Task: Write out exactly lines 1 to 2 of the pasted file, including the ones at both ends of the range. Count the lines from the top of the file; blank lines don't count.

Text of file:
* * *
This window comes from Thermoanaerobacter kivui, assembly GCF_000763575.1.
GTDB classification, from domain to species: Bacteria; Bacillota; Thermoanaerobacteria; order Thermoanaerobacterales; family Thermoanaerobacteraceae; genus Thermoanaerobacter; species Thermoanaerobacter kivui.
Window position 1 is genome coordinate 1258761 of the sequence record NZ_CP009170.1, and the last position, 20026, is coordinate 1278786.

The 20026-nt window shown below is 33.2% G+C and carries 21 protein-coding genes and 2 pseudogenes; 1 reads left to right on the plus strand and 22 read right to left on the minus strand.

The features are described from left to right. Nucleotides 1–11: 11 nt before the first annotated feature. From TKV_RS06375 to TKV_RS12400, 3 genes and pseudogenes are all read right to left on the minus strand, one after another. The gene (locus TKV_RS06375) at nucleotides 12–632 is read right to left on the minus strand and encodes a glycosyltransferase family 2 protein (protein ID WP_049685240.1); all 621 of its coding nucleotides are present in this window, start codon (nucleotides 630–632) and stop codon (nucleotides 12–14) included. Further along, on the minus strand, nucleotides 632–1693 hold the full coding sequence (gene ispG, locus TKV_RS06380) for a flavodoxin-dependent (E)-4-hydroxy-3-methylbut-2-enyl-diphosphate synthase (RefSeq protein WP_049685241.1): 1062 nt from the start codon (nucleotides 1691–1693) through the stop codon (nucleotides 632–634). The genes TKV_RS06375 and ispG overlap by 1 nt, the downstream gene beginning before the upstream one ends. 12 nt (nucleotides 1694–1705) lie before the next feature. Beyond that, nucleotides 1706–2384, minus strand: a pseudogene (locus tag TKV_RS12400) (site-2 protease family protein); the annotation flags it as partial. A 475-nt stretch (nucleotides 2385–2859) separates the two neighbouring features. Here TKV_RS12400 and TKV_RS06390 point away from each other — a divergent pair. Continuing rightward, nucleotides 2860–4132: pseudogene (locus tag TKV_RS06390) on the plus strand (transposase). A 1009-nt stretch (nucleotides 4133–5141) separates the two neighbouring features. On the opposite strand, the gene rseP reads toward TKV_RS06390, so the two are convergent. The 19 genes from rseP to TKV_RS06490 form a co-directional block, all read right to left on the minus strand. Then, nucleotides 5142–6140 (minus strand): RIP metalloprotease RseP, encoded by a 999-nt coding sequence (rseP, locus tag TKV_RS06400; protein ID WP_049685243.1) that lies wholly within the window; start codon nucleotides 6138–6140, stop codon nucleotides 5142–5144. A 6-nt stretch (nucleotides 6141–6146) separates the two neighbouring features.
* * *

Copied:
This window comes from Thermoanaerobacter kivui, assembly GCF_000763575.1.
GTDB classification, from domain to species: Bacteria; Bacillota; Thermoanaerobacteria; order Thermoanaerobacterales; family Thermoanaerobacteraceae; genus Thermoanaerobacter; species Thermoanaerobacter kivui.